The Crohn's & Colitis Foundation suggests only avoiding foods known to contribute to symptoms during flare-ups, being cautious about avoiding too many foods, and replacing triggering foods with others with similar nutrition due to the risk of malnutrition. 

Role of vitamin and mineral supplementation

Vitamin and mineral deficiencies in CD patients are common due to decreased nutrient absorption, food avoidances, medication side effects, and surgery (via WebMD). Supplementation may offer prevention of additional concerns such as anemia, osteoporosis, and cognitive decline, which can come with malnutrition. Common micronutrient deficiencies include calcium, vitamin D, magnesium, zinc, iron, and B vitamins like B6, B12, and folate. A quality multi-vitamin is a good starting point, but understanding current levels of these nutrients is helpful in knowing how much to supplement. For example a multi-vitamin may include 1,000 IU or less of vitamin D when as much as 50,000 IU may be necessary for a short period of time, under the guidance of a medical professional, depending on current level and use of certain medications. Vitamin D is necessary for calcium absorption, immunity, cardiovascular health, and muscle and nerve function (via National Institutes of Health Office of Dietary Supplements).

Chewable or liquid supplements may be used if absorbability is impaired or food intake and appetite are low (via The Crohn's & Colitis Foundation). Working with your medical doctor and a nutrition professional is helpful in understanding which supplements you need and how they may be helpful.

Stress management

Living with a chronic health condition can add to the stress of everyday life, and while mental health conditions don't cause IBD, it can contribute to flare-ups and make managing the symptoms even more difficult (via Healthline). Additionally, physical signs of stress like fatigue, nausea, diarrhea, and changes in appetite share similarities to symptoms of Crohn's, making it difficult to assess a patient's progress.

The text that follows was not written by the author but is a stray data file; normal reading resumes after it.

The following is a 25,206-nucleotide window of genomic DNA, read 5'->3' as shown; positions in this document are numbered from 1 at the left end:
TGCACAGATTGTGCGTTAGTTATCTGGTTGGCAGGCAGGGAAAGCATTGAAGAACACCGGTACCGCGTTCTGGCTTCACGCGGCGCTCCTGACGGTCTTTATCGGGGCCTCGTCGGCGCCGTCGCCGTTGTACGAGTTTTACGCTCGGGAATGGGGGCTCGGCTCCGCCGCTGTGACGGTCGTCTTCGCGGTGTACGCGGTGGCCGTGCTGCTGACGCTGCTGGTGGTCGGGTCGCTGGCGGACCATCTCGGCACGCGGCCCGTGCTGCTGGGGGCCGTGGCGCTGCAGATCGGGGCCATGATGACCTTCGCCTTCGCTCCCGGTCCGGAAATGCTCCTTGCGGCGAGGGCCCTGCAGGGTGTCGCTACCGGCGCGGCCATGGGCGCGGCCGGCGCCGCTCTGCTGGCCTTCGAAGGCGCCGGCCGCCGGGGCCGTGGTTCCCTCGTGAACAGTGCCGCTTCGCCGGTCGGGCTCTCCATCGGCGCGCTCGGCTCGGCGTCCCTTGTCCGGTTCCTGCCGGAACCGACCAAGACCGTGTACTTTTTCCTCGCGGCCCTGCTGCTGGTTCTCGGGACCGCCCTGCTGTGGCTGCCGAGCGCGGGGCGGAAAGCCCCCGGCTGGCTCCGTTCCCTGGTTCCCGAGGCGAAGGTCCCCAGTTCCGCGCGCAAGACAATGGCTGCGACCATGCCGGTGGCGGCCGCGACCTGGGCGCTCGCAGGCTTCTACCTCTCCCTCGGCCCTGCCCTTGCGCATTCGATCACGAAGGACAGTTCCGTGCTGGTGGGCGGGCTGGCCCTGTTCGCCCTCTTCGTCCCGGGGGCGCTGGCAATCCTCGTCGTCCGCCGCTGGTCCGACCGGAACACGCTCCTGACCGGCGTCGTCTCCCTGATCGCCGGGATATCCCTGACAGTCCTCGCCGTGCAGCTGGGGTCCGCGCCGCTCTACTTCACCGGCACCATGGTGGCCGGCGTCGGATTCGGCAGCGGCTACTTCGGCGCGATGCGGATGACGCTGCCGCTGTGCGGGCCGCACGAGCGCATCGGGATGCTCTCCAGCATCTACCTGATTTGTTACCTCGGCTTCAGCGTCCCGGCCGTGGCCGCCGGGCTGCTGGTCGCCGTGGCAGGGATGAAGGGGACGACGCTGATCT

A 2011 study reviewed several stress management techniques such as meditation, deep breathing, and cognitive behavioral therapy, and found that stress management can "lower stress levels ... resulting in reduction of disease symptoms, lowering of biological indicators of disease, prevention of disease and/or improvement of patient's quality of life" (Health Science Journal). A study in Behaviour Research & Therapy sought to determine how stress management affected CD patients, and saw a reduction in some symptoms such as fatigue and abdominal pain. As these studies indicate, including a more holistic approach to Crohn's disease management may offer an improved quality of life.

Therapeutic effects of acupuncture

Acupuncture is a treatment method that has been used for over 2,500 years in ancient Chinese medicine, and involves inserting tiny needles into specific points on the body, stimulating nerves and impacting the immune system as well as circulation — or as Chinese philosophy says, stimulating the qi, the body's life-giving force (via Healthline). It is often used for conditions like chronic back pain and headaches.

A research review in the journal Inflammatory Bowel Diseases reviewed the efficacy of acupuncture to treat those with IBD, looking at specific locations on the body that correlate to IBD symptoms. For example, the acupoint in the webbing between the index finger and thumb correlates to diarrhea and abdominal pain. The researchers saw promising improvements in IBD symptoms, as well as in depression and anxiety, and encouraged more research to fully understand how acupuncture can play a part in CD treatment. Given this, they conclude that acupuncture may offer a safe, complementary therapy to help Crohn's patients manage symptoms and increase overall feelings of wellbeing.